Idaho Division of Welfare Administrator Russ Barron explained the MAGI, or Modified Adjusted Gross Income calculations, that Idaho must comply with under changes in the national health care reform law. Those change the way eligibility is calculated for the existing Medicaid program, and likely will result in about 25,000 more Idahoans qualifying for Medicaid, Barron said. JFAC Co-Chair Maxine Bell, R-Jerome, commented, “I’m a little troubled by the acronym MAGI, I don’t exactly see the gold in there or the gifting of it.”
Between those mandatory changes and the “woodwork effect” that Idaho anticipates when more people become aware that they’re already qualified for Medicaid, another 35,000 or so additional Medicaid recipients could come in. To handle those increased eligibility determinations for 60,000 potential new enrollees, Barron said the division first estimated it’d need 88 more full-time positions. Then it revised that downward, and downward again, and again. Now, it’s at 22 positions. “I assure you that 22 positions is the absolute minimum amount needed to determine Medicaid eligibility” for the expanded program, he said. Without those positions, “Performance across all programs will diminish.”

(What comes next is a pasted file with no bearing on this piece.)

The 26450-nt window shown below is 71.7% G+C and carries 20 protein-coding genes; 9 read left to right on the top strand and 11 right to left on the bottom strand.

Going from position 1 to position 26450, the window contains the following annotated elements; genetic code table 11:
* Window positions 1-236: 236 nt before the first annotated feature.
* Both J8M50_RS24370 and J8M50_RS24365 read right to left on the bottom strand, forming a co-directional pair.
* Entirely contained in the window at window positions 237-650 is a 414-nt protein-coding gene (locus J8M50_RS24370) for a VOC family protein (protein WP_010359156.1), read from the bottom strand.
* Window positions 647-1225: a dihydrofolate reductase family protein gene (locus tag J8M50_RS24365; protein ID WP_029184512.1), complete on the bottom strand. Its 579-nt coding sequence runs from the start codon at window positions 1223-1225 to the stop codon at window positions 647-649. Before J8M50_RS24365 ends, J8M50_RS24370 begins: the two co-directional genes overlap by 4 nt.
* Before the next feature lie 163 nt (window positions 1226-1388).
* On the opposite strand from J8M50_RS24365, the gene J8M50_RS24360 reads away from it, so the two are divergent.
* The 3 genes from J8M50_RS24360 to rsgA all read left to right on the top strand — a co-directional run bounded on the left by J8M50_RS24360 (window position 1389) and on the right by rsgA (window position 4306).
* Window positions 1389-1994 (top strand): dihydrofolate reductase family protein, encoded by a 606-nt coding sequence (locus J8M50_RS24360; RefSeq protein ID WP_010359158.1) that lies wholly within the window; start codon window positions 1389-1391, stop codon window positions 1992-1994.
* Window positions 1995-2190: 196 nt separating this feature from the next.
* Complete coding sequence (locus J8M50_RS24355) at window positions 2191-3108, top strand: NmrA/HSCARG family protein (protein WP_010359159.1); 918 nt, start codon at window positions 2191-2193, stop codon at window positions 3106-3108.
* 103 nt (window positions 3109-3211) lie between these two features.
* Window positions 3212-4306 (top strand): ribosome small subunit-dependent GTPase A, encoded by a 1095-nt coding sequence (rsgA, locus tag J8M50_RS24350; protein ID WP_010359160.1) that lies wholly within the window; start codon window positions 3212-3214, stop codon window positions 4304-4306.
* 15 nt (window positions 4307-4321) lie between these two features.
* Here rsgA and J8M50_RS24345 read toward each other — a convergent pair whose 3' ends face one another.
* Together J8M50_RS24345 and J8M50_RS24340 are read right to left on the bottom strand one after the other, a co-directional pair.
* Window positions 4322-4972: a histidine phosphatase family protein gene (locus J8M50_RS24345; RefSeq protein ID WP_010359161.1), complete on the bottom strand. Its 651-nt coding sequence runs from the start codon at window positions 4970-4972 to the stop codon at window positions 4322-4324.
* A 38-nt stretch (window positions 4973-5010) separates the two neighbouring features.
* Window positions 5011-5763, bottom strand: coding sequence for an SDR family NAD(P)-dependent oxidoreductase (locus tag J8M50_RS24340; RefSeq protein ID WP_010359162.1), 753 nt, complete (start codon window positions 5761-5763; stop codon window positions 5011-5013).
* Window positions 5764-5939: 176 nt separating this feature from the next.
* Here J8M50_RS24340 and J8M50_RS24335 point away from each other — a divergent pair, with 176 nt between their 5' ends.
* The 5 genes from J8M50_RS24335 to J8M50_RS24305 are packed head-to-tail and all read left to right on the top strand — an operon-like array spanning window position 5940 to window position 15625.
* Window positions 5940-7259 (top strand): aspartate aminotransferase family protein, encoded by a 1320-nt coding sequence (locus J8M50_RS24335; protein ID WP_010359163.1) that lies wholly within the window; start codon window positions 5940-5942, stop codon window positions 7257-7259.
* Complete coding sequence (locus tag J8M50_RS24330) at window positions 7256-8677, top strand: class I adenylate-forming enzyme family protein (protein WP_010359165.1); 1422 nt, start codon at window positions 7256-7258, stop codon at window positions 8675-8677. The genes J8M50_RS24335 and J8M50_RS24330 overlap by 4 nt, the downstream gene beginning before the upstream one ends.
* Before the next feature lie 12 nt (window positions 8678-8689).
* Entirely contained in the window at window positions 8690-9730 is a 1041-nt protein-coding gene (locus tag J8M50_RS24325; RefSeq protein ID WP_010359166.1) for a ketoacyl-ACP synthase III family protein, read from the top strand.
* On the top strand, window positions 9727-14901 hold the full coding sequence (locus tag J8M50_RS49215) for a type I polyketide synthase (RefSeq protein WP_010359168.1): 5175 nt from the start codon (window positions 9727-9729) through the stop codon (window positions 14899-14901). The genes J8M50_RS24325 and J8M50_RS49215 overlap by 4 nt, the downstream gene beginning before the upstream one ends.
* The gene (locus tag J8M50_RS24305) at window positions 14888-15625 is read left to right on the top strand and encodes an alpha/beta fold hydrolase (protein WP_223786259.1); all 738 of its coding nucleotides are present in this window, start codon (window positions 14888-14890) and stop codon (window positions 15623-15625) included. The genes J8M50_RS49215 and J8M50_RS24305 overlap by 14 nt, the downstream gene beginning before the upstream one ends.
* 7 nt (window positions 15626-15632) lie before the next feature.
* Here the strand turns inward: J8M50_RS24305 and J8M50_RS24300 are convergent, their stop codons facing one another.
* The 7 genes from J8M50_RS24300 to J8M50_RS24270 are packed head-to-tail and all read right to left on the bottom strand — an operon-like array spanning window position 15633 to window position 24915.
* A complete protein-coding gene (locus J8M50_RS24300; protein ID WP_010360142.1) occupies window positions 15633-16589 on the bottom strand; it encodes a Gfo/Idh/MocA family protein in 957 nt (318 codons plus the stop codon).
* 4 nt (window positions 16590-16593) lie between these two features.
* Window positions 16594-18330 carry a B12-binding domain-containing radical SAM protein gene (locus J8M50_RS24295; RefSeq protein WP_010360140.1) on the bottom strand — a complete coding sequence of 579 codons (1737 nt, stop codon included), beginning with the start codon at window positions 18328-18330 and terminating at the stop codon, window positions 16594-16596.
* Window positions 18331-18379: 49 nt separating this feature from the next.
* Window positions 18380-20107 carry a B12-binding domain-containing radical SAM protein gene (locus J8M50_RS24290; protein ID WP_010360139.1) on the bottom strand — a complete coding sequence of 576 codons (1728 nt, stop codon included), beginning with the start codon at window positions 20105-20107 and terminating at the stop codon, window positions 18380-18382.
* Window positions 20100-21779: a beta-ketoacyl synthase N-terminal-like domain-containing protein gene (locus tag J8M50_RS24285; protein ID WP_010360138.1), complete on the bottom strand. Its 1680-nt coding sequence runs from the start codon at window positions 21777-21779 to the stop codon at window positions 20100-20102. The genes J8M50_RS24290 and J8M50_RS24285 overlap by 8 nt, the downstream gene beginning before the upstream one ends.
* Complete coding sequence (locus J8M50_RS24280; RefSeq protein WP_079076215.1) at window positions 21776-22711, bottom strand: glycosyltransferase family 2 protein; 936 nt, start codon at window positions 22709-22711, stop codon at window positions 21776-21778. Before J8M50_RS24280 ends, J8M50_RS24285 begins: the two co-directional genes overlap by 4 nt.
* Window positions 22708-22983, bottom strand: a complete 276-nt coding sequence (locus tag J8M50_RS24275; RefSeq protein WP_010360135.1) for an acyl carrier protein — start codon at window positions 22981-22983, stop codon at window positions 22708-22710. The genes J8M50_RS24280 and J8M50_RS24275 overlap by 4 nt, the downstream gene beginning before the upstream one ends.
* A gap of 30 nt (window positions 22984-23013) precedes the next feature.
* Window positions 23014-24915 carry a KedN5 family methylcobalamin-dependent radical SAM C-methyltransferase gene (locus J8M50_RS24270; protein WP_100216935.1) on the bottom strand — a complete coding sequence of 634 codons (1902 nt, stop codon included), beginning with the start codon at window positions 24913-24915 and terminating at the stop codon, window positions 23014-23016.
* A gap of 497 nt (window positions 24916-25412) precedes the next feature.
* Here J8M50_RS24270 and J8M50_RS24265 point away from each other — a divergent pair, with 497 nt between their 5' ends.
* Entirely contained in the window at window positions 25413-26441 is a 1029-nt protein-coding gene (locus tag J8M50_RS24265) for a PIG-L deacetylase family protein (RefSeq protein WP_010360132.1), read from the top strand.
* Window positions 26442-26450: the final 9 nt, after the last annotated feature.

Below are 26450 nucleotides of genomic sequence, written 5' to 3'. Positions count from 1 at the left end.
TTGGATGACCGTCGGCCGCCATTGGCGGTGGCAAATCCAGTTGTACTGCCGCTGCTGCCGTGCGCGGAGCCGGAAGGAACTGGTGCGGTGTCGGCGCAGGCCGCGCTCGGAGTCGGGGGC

Gov. Butch Otter has recommended funding the 22 positions. Overall, the Division of Welfare’s budget request for next year reflects a 6.4 percent increase in state general funds, to $2.4 million; in total funds, it’s a 4.4 percent increase to $6.08 million.